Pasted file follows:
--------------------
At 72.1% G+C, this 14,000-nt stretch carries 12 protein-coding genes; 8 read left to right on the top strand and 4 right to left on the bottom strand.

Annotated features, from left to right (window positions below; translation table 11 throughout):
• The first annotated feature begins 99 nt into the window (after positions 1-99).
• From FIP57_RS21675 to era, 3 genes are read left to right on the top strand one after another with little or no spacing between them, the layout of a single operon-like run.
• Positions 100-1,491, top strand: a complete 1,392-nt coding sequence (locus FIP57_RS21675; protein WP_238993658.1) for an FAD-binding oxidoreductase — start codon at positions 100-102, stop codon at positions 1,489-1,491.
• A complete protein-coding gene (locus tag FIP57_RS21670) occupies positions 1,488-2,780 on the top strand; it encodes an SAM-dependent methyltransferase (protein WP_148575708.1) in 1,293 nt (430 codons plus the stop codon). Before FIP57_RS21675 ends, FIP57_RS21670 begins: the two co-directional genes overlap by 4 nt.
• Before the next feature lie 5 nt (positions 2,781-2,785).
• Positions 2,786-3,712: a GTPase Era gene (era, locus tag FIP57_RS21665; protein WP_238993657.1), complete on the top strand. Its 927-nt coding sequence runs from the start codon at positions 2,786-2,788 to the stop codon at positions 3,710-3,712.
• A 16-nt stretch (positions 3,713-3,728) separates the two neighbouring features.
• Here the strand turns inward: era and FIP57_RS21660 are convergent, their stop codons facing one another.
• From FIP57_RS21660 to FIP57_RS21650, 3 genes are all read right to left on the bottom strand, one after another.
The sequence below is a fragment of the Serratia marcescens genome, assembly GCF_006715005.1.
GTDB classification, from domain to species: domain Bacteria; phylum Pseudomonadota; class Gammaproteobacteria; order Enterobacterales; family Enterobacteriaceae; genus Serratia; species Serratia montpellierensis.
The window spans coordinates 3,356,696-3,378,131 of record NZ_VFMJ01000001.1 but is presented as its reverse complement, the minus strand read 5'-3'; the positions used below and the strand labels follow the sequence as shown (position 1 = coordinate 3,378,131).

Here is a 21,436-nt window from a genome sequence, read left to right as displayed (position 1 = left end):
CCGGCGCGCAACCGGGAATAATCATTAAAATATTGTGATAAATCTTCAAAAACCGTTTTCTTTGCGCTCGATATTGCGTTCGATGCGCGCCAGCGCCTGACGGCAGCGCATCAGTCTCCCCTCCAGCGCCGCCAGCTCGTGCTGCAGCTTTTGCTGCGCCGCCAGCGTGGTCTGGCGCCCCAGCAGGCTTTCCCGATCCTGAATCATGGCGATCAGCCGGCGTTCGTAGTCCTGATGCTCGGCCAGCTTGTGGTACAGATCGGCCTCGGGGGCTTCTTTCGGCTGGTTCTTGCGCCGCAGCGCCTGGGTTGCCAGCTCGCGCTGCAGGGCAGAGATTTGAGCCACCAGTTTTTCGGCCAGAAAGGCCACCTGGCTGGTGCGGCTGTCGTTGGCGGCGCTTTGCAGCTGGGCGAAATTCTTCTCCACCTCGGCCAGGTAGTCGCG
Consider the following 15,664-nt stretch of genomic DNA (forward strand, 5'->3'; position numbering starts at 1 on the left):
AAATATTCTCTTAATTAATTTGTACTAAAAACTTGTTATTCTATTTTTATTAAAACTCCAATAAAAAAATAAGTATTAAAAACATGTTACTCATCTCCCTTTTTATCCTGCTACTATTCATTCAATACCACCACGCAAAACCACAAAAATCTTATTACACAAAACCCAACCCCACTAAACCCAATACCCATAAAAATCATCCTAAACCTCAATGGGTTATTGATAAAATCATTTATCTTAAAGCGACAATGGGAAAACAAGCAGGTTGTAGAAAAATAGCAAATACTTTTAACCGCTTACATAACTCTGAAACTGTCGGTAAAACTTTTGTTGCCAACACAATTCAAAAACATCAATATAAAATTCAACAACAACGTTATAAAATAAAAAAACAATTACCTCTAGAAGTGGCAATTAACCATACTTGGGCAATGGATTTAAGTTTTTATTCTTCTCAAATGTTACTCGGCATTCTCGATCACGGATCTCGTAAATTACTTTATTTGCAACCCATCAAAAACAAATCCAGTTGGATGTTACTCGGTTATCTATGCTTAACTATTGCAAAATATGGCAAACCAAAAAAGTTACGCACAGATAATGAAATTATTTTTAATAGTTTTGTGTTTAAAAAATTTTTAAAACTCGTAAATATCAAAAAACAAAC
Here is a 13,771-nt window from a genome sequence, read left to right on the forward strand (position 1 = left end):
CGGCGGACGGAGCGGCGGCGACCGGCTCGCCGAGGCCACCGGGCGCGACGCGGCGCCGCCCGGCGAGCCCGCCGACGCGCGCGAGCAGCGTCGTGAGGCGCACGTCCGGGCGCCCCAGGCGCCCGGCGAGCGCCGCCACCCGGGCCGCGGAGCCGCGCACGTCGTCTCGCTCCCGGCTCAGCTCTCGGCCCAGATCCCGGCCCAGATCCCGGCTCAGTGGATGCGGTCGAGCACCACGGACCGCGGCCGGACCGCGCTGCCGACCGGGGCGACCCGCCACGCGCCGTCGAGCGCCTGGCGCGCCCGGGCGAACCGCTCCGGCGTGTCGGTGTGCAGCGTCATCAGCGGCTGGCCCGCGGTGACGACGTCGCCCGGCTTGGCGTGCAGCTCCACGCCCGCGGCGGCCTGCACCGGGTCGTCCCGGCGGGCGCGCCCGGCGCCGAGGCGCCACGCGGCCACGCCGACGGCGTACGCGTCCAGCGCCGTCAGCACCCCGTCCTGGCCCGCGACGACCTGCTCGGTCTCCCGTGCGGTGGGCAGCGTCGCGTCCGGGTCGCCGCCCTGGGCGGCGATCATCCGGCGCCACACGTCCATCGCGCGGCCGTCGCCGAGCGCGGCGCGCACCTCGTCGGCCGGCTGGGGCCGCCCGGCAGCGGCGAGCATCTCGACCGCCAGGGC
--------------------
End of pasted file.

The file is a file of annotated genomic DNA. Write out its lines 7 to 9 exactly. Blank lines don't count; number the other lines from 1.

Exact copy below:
• Before the next feature lie 5 nt (positions 2,781-2,785).
• Positions 2,786-3,712: a GTPase Era gene (era, locus tag FIP57_RS21665; protein WP_238993657.1), complete on the top strand. Its 927-nt coding sequence runs from the start codon at positions 2,786-2,788 to the stop codon at positions 3,710-3,712.
• A 16-nt stretch (positions 3,713-3,728) separates the two neighbouring features.